end plate 10, also constructed of thin sheet- In Witness whereof, I hereto affix my siglike Wood. The flaps 3 bear down on this end nature.

plate and are held in such position by strip HERBERT E. COOLEY. 70 .l1 of adhesive tape or other suitable fasteny ing means.

lVith this construction the entire inner surface' of the carton is lined by thin sheet-like j Wood which effectively resists the attackl of grease or butterfat orpara'in. These substances never reach the fiber carton but are arrested by the Wood liner. The Wood liner stands up even when subjected to the action j of the grease or butterfat or paraffin, al-

Vthough the fiber of the carton would soften and break down Were it subjected to the action of these substances. The Wood lining likewise stands up when subjected to the action of moisture and the structural integrity of the container is maintained notwithstanding the action of moisture thereon. It is to be understood that containers of this character are particularly liable to be subjected to the action of moisture as after cold storage 9o or other refrigeration to which stored cheese is usually subjected a moisture or sweat of condensation accumulates on the container as incident to the temperature changes Whichis involved in the removal of the container of 95 j cheese from cold storage.

The container is light in Weight and is far less costly than the ordinary nailed Wood boxes. j

Another important advantage resides in i the fact that the container may be easily opened with the hand or an ordinary knife since it is designed to be closed and sealed by 'a strip of ordinary adhesive tape or the like.

The invention claimed is:

1. A container for cheese comprising` an outer liber carton having a body portion and end flaps, and a liner constructed entirely of thin sheet-likewood and vcomprising a body j portion snugly itted in the body portion of the carton, an end plate permanenty fastened to the iaps at one end of the carton and engaged by the adjacent end of the body portion of the liner, and an end plate engaging the other end of the 4body portion of the liner and held in-position by the adjacent iiaps when such flaps are secured in closed position. 2. A container for cheese comprising an outer liber carton having a body portion made 120 up of angularly disposed Walls and end iaps carried by said walls, a single piece'liner of thin sheet-like Wood folded to provide connected angularly disposed sections itted flush against thewalls of the body portion of the l container, a bottom plate of lthin sheet-like Wood secured to the end flaps at the bottom of the carton, the lower end of the liner resting on the bottom late, and a top plate of thin sheet-like Woo engaged with the upper end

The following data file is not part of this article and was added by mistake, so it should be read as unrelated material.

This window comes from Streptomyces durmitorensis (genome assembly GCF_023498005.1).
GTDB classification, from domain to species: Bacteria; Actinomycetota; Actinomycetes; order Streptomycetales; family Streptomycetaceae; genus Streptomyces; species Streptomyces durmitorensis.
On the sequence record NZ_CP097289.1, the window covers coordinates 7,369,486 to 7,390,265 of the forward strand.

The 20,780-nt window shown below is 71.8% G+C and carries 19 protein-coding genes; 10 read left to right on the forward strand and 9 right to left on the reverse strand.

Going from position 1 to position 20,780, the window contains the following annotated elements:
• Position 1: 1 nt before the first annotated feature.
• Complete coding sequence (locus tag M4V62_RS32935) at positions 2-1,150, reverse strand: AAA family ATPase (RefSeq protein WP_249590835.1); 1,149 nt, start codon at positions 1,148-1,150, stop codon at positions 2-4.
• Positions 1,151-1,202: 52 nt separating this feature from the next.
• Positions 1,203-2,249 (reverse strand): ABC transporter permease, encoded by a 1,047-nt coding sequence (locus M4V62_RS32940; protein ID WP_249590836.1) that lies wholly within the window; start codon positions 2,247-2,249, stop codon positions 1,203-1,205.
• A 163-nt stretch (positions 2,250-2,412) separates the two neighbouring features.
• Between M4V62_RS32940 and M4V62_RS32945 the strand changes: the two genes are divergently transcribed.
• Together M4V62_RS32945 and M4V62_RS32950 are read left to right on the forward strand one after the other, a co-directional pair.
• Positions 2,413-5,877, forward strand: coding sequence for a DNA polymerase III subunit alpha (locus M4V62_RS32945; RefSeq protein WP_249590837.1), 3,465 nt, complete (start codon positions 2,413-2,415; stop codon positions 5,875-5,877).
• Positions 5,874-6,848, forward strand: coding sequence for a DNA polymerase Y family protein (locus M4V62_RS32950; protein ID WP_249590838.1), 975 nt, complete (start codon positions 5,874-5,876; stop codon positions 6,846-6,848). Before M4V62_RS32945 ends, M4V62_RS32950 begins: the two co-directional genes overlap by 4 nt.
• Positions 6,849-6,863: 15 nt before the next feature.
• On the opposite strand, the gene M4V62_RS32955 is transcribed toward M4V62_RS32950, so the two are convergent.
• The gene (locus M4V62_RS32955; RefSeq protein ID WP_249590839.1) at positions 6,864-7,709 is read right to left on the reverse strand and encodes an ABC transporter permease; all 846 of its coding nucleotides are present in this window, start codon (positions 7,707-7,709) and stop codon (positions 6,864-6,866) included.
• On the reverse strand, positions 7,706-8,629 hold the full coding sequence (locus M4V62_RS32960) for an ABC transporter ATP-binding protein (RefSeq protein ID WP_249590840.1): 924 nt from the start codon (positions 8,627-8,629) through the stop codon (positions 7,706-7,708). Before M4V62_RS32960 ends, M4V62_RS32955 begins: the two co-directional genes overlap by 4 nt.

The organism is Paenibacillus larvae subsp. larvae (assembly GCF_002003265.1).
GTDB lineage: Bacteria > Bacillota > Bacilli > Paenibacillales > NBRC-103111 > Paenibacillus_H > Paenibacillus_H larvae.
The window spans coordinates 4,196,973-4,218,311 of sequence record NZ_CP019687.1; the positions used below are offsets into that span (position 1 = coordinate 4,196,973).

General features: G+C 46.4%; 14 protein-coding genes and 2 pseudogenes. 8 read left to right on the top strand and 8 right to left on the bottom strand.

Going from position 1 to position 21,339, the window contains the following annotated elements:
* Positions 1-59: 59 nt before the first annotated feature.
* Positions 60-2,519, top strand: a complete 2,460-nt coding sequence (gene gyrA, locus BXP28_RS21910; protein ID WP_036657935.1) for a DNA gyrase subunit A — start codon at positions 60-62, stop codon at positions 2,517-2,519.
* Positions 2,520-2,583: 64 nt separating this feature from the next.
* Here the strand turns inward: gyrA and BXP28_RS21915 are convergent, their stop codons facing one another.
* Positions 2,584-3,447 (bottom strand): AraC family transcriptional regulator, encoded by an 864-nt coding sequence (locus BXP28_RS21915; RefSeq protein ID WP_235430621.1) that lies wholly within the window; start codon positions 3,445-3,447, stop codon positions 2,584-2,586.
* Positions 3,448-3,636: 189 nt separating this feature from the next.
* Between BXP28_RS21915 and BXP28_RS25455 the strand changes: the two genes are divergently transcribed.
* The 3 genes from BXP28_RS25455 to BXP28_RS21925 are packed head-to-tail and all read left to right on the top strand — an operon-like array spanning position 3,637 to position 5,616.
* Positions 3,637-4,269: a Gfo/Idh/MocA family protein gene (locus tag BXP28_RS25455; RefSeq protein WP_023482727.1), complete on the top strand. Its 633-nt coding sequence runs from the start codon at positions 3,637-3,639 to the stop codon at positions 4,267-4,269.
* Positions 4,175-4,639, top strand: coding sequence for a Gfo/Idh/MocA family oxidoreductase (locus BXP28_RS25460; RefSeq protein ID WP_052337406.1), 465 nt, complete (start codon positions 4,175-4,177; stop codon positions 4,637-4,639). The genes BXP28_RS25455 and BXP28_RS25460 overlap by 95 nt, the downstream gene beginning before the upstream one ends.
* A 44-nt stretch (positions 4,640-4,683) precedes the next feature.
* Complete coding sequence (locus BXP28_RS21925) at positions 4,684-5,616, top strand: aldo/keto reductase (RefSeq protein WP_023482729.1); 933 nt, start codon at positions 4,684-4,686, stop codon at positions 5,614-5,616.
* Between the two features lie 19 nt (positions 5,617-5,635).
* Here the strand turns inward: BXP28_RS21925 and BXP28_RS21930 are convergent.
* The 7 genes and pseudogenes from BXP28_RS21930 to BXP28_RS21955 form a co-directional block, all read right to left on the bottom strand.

Referenced by
Citing PatentFiling datePublication dateApplicantTitle
US2517080 *Mar 25, 1948Aug 1, 1950Gaylord Container CorpCarton
US2665047 *Nov 8, 1950Jan 5, 1954Belsinger IncShipping container for heavy bulk merchandise
US2730287 *Jan 2, 1953Jan 10, 1956Cozier Container CorpShipping container
US3873017 *Apr 6, 1973Mar 25, 1975Franklin Container CorpCorrugated polygonal container
US5881950 *Oct 28, 1997Mar 16, 1999R. R. Donnelley & Sons CompanyRotary materials organizer
US7935041Aug 25, 2008May 3, 2011Smurfit-Stone Container Enterprises, Inc.Container with inner reinforcement and method and system of manufacturing
US20100044423 *Aug 25, 2008Feb 25, 2010Graham Thomas DContainer with inner reinforcement and method and system of manufacturing
U.S. Classification229/122.22, 426/130, 229/122.33, 206/525, 229/103.11, 229/199.1
International ClassificationB65D5/50
Cooperative ClassificationB65D5/5092
European ClassificationB65D5/50D6